The red helmet at top-left was Louis Wright’s helmet from the 1978 Pro Bowl. It’s the same helmet he wore throughout the 1977 season and in Super Bowl XII. Back in those days, players just had their regular helmets repainted for the Pro Bowl, and then they were painted back again for the following season. It’s not clear why this helmet was never painted back to Broncos colors (most likely Wright simply got a new helmet in the fall of ’78). Here’s a closer look:
Speaking of helmets, here’s a manufacturer you might not have heard of before:
Kelley helmets were popular in the late 1970s and early 1980s. It’s a little hard to see in that photo, but Kelley used a clear shell, with the graphics and paint applied from the inside. (There’s more info on Kelley and the clear-shell process here.) This one was a salesman sample that was brought in for Rob Lytle to try. He had worn that style at Michigan.
Finally, there’s this: On Sept. 29, 1968, Broncos rookie Marlin Briscoe entered the game in the fourth quarter and became the AFL’s first black quarterback. Tom has the jacket that Briscoe had been wearing on the sidelines before being called into the game:
That’s enough for today, but believe me when I say that this is just the tip of the iceberg regarding Tom’s collection — he has a lot more stuff.
Last but definitely not least, I want to mention that Tom is a great guy and was an absolute pleasure to be around throughout the day we spent together. Ditto for his wife and daughter — they all welcomed a stranger into their home and couldn’t have been nicer about it. It would be easy for two people who’d spent a full day poring over old paperwork to get sick of each other, but Tom and I hit it off so well that we went out to dinner at a Denver steakhouse, which was a great time. He even offered to pay for me! I wouldn’t allow that, of course, but it was just one more gracious gesture from Tom, who somehow thought I was the one doing him a favor that day, when it was actually the other way around. Thanks, buddy — you’re the best.
Just a little bit busy: Hmmm, ya think maybe Syracuse is setting a record for the most patches (or at least logos) on a basketball jersey?
(My thanks to Michael Alper for the screen shot.)
Cap update: Thanks to everyone who gave feedback and suggestions regarding my plans, announced yesterday, to create a Uni Watch cap. It’s going to take a little while to sift through all the possible manufacturers (please, no more suggestions or recommendations — I’m hip-deep in them already as it is), but I’ll figure out the best route to take shortly.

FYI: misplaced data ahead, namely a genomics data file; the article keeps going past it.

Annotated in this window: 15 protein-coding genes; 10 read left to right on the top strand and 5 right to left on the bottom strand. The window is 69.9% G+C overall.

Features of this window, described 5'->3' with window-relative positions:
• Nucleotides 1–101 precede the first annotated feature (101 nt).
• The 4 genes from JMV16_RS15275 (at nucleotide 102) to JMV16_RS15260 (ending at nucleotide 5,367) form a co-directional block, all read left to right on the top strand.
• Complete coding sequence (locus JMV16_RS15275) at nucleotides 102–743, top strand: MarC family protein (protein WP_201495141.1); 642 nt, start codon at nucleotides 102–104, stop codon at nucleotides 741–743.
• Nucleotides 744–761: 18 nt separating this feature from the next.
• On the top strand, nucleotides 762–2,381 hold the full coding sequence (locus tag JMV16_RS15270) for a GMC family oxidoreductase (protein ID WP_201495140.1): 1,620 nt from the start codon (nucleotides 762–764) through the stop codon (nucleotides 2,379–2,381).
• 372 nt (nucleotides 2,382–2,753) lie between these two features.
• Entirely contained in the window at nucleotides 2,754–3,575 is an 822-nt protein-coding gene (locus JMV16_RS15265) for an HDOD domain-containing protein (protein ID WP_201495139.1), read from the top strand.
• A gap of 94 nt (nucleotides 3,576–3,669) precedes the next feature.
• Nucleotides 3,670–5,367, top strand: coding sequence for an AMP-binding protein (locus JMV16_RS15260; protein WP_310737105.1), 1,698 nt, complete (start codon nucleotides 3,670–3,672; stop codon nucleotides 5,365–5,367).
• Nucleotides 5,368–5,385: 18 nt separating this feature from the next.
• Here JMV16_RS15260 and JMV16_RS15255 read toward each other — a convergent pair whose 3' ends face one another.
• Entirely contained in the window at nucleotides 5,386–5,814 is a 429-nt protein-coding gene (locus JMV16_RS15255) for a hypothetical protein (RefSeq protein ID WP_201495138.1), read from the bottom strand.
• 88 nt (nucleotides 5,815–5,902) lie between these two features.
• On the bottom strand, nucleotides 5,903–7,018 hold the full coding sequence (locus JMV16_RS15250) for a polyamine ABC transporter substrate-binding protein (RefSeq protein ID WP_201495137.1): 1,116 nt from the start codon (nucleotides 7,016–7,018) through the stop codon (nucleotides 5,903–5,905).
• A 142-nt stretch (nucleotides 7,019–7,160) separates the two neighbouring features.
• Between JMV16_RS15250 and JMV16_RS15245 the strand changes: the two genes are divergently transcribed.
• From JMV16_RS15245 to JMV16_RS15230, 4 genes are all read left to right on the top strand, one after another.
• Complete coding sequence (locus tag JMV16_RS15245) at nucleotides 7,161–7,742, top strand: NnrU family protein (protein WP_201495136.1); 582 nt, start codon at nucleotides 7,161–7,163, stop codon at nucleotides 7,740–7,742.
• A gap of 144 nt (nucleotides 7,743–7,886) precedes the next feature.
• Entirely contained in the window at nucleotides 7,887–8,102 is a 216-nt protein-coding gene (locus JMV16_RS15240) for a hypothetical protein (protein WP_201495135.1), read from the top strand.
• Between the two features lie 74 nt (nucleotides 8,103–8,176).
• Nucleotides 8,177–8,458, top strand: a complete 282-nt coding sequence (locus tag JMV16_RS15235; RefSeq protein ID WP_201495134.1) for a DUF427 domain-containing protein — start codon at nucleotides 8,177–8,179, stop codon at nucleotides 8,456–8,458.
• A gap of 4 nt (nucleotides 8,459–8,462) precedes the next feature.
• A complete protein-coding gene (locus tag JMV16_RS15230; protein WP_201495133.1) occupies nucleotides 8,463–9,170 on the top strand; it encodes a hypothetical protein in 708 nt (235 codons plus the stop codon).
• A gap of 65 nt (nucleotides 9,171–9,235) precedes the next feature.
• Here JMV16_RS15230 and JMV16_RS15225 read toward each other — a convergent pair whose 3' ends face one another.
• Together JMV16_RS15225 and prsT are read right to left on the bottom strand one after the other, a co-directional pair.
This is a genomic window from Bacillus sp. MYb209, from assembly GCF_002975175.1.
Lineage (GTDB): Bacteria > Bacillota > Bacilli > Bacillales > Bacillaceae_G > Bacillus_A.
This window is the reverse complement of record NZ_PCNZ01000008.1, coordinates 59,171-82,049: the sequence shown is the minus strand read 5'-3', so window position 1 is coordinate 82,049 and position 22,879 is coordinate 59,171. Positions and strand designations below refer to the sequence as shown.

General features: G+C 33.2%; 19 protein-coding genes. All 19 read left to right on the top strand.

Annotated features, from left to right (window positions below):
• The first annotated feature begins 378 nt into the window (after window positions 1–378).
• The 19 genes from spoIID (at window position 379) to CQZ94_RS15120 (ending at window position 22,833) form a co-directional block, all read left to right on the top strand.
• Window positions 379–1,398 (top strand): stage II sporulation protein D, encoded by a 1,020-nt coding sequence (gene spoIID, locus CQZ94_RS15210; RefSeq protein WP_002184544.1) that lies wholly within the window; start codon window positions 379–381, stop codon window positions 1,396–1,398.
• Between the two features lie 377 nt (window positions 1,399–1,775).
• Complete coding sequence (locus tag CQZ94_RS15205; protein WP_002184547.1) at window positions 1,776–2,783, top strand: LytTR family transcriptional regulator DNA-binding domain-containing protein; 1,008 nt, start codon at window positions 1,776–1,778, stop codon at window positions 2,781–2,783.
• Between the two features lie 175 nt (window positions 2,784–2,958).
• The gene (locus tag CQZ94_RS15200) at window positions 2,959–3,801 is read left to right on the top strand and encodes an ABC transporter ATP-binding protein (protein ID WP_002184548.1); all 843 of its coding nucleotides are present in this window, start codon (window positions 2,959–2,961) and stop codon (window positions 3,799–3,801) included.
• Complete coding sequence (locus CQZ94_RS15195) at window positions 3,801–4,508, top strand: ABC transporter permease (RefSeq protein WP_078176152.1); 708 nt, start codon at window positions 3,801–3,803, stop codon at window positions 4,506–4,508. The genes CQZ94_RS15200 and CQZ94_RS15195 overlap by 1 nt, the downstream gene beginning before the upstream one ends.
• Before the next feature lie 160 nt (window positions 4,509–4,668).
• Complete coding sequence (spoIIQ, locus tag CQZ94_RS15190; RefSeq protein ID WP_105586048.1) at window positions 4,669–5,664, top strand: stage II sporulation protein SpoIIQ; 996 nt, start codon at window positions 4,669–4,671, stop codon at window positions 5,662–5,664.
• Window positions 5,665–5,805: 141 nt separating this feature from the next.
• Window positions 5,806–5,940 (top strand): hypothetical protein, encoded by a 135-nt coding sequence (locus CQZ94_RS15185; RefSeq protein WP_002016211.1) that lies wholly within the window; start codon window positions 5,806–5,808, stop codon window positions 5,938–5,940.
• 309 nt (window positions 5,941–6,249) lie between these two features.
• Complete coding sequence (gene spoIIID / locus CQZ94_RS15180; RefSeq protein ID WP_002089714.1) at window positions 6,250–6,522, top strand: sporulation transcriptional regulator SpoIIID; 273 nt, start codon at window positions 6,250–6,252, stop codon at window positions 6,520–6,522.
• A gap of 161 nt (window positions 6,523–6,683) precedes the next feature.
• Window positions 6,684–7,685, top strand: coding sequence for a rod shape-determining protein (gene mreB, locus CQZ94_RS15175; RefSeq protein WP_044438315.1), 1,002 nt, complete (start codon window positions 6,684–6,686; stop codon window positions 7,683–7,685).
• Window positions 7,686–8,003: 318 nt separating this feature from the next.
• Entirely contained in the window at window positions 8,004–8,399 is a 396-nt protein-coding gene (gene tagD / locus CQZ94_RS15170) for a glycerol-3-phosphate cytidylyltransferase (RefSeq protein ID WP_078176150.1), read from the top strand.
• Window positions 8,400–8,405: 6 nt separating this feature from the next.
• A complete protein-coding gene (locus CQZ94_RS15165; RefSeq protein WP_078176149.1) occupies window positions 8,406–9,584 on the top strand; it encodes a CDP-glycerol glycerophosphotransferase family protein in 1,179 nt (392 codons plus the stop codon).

Meanwhile: A few people thought the cap looked too much like an A’s cap, because of the color scheme. My smart-ass response to that was, “As far as I know, the A’s have never had a cap with a winged stirrup.” But last night reader/commenter Chris Cruz informed me that the A’s do have a cap with a stirrup (albeit not a winged one):
— Dave Kaval (@DaveKaval) February 16, 2018
That’s pretty sweet, right? They offered it last month to fans who bought tickets to at least two of their first four spring training games.
I’m still fine with the Uni Watch cap design. And I like that A’s cap so much that I don’t even mind that they came out with a stirrup-centric cap design before we did.
Raffle reminder: In case you missed it earlier this week, I’m currently raffling off a T-shirt and a pair of retro shorts from the good folks at 19Nine.
To enter, send an email to the raffle address by tomorrow night, 7pm Eastern. One entry per person. I’ll announce the winner on Monday. Good luck!
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Pea crab reminder: In case you missed it yesterday, I’ve written an article for the food website Taste about pea crabs, which are the little crabs that live inside certain oysters. I hope you’ll check it out here. Thanks.
LAST CALL for the rain check shirt: Today is the last day to get our latest limited-edition Uni Watch T-shirt, designed by the great Todd Radom. It comes in a wide range of colors (including deep royal, as shown at right; click to enlarge) and is available only until 11pm Eastern tonight. You can order it here. If you want a color or style that isn’t shown, get in touch and I can take care of you. My thanks, as always, for your consideration.